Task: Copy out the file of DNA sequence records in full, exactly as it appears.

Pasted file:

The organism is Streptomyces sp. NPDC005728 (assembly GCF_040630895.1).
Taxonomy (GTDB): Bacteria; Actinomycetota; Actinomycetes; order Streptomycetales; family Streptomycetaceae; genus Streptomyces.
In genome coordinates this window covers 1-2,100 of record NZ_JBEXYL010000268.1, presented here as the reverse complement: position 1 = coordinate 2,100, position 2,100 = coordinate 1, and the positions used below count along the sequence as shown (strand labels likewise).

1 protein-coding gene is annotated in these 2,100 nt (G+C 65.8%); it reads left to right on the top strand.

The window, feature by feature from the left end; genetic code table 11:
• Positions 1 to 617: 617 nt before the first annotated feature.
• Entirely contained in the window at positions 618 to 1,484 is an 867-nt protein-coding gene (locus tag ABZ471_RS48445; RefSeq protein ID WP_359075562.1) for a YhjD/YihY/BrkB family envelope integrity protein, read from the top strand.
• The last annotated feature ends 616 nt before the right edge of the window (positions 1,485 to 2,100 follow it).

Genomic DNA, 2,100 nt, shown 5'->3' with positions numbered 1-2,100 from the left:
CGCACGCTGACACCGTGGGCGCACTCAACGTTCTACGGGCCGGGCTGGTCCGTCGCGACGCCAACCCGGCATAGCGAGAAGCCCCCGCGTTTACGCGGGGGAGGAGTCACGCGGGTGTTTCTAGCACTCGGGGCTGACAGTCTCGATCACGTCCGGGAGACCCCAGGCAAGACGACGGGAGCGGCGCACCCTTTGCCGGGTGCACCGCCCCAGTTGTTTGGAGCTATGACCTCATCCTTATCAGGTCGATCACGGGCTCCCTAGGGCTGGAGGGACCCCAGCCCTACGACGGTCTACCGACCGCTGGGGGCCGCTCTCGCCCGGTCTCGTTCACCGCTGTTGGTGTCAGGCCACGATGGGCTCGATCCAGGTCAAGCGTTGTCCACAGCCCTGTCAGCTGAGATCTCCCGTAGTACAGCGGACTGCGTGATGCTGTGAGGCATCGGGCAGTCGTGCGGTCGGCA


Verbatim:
The organism is Streptomyces sp. NPDC005728 (assembly GCF_040630895.1).
Taxonomy (GTDB): Bacteria; Actinomycetota; Actinomycetes; order Streptomycetales; family Streptomycetaceae; genus Streptomyces.
In genome coordinates this window covers 1-2,100 of record NZ_JBEXYL010000268.1, presented here as the reverse complement: position 1 = coordinate 2,100, position 2,100 = coordinate 1, and the positions used below count along the sequence as shown (strand labels likewise).

1 protein-coding gene is annotated in these 2,100 nt (G+C 65.8%); it reads left to right on the top strand.

The window, feature by feature from the left end; genetic code table 11:
• Positions 1 to 617: 617 nt before the first annotated feature.
• Entirely contained in the window at positions 618 to 1,484 is an 867-nt protein-coding gene (locus tag ABZ471_RS48445; RefSeq protein ID WP_359075562.1) for a YhjD/YihY/BrkB family envelope integrity protein, read from the top strand.
• The last annotated feature ends 616 nt before the right edge of the window (positions 1,485 to 2,100 follow it).

Genomic DNA, 2,100 nt, shown 5'->3' with positions numbered 1-2,100 from the left:
CGCACGCTGACACCGTGGGCGCACTCAACGTTCTACGGGCCGGGCTGGTCCGTCGCGACGCCAACCCGGCATAGCGAGAAGCCCCCGCGTTTACGCGGGGGAGGAGTCACGCGGGTGTTTCTAGCACTCGGGGCTGACAGTCTCGATCACGTCCGGGAGACCCCAGGCAAGACGACGGGAGCGGCGCACCCTTTGCCGGGTGCACCGCCCCAGTTGTTTGGAGCTATGACCTCATCCTTATCAGGTCGATCACGGGCTCCCTAGGGCTGGAGGGACCCCAGCCCTACGACGGTCTACCGACCGCTGGGGGCCGCTCTCGCCCGGTCTCGTTCACCGCTGTTGGTGTCAGGCCACGATGGGCTCGATCCAGGTCAAGCGTTGTCCACAGCCCTGTCAGCTGAGATCTCCCGTAGTACAGCGGACTGCGTGATGCTGTGAGGCATCGGGCAGTCGTGCGGTCGGCA